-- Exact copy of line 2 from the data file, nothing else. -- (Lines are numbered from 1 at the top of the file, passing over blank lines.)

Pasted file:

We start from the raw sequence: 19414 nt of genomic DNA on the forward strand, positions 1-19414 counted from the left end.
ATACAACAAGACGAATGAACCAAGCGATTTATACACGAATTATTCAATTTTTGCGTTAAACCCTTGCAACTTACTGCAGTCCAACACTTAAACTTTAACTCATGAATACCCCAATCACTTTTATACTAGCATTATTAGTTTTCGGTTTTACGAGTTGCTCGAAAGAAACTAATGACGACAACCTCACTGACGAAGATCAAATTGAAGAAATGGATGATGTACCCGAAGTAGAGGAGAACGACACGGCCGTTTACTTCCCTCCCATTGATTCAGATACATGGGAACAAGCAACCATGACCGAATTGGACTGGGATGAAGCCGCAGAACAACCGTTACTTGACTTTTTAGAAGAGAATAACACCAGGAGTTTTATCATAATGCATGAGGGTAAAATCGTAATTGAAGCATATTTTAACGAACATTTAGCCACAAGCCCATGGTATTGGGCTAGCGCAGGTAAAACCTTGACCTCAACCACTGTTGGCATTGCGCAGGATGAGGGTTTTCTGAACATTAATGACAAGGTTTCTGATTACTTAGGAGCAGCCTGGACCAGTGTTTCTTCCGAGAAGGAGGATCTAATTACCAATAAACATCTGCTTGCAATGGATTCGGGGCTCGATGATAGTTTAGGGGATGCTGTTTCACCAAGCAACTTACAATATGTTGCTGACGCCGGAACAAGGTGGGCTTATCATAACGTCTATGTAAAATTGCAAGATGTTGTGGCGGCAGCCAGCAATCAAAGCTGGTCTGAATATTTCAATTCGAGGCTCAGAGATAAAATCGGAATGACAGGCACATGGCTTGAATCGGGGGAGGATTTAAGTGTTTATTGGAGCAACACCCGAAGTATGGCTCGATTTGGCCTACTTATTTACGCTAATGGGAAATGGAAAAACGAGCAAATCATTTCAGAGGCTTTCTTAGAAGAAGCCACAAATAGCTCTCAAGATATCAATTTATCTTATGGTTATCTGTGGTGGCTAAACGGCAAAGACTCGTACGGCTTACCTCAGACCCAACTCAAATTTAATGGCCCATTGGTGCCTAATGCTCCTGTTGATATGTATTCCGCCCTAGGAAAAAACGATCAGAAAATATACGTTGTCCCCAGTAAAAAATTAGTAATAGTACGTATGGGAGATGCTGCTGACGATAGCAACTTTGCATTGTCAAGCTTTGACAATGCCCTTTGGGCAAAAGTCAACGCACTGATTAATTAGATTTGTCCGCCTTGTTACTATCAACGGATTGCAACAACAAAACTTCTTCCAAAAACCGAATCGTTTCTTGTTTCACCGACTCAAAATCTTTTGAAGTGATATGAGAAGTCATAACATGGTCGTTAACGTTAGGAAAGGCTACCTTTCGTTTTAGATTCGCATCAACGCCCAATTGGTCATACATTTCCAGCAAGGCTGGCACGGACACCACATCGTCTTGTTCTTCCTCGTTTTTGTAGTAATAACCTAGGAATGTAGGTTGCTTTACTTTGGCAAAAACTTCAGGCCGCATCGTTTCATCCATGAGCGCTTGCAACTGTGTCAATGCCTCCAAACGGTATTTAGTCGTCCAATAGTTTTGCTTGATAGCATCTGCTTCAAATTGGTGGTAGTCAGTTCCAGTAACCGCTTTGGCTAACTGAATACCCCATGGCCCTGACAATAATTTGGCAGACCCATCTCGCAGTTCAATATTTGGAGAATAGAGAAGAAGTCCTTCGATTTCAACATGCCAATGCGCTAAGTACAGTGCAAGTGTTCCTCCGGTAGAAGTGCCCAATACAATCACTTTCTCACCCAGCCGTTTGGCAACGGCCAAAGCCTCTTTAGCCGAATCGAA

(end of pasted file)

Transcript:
ATACAACAAGACGAATGAACCAAGCGATTTATACACGAATTATTCAATTTTTGCGTTAAACCCTTGCAACTTACTGCAGTCCAACACTTAAACTTTAACTCATGAATACCCCAATCACTTTTATACTAGCATTATTAGTTTTCGGTTTTACGAGTTGCTCGAAAGAAACTAATGACGACAACCTCACTGACGAAGATCAAATTGAAGAAATGGATGATGTACCCGAAGTAGAGGAGAACGACACGGCCGTTTACTTCCCTCCCATTGATTCAGATACATGGGAACAAGCAACCATGACCGAATTGGACTGGGATGAAGCCGCAGAACAACCGTTACTTGACTTTTTAGAAGAGAATAACACCAGGAGTTTTATCATAATGCATGAGGGTAAAATCGTAATTGAAGCATATTTTAACGAACATTTAGCCACAAGCCCATGGTATTGGGCTAGCGCAGGTAAAACCTTGACCTCAACCACTGTTGGCATTGCGCAGGATGAGGGTTTTCTGAACATTAATGACAAGGTTTCTGATTACTTAGGAGCAGCCTGGACCAGTGTTTCTTCCGAGAAGGAGGATCTAATTACCAATAAACATCTGCTTGCAATGGATTCGGGGCTCGATGATAGTTTAGGGGATGCTGTTTCACCAAGCAACTTACAATATGTTGCTGACGCCGGAACAAGGTGGGCTTATCATAACGTCTATGTAAAATTGCAAGATGTTGTGGCGGCAGCCAGCAATCAAAGCTGGTCTGAATATTTCAATTCGAGGCTCAGAGATAAAATCGGAATGACAGGCACATGGCTTGAATCGGGGGAGGATTTAAGTGTTTATTGGAGCAACACCCGAAGTATGGCTCGATTTGGCCTACTTATTTACGCTAATGGGAAATGGAAAAACGAGCAAATCATTTCAGAGGCTTTCTTAGAAGAAGCCACAAATAGCTCTCAAGATATCAATTTATCTTATGGTTATCTGTGGTGGCTAAACGGCAAAGACTCGTACGGCTTACCTCAGACCCAACTCAAATTTAATGGCCCATTGGTGCCTAATGCTCCTGTTGATATGTATTCCGCCCTAGGAAAAAACGATCAGAAAATATACGTTGTCCCCAGTAAAAAATTAGTAATAGTACGTATGGGAGATGCTGCTGACGATAGCAACTTTGCATTGTCAAGCTTTGACAATGCCCTTTGGGCAAAAGTCAACGCACTGATTAATTAGATTTGTCCGCCTTGTTACTATCAACGGATTGCAACAACAAAACTTCTTCCAAAAACCGAATCGTTTCTTGTTTCACCGACTCAAAATCTTTTGAAGTGATATGAGAAGTCATAACATGGTCGTTAACGTTAGGAAAGGCTACCTTTCGTTTTAGATTCGCATCAACGCCCAATTGGTCATACATTTCCAGCAAGGCTGGCACGGACACCACATCGTCTTGTTCTTCCTCGTTTTTGTAGTAATAACCTAGGAATGTAGGTTGCTTTACTTTGGCAAAAACTTCAGGCCGCATCGTTTCATCCATGAGCGCTTGCAACTGTGTCAATGCCTCCAAACGGTATTTAGTCGTCCAATAGTTTTGCTTGATAGCATCTGCTTCAAATTGGTGGTAGTCAGTTCCAGTAACCGCTTTGGCTAACTGAATACCCCATGGCCCTGACAATAATTTGGCAGACCCATCTCGCAGTTCAATATTTGGAGAATAGAGAAGAAGTCCTTCGATTTCAACATGCCAATGCGCTAAGTACAGTGCAAGTGTTCCTCCGGTAGAAGTGCCCAATACAATCACTTTCTCACCCAGCCGTTTGGCAACGGCCAAAGCCTCTTTAGCCGAATCGAA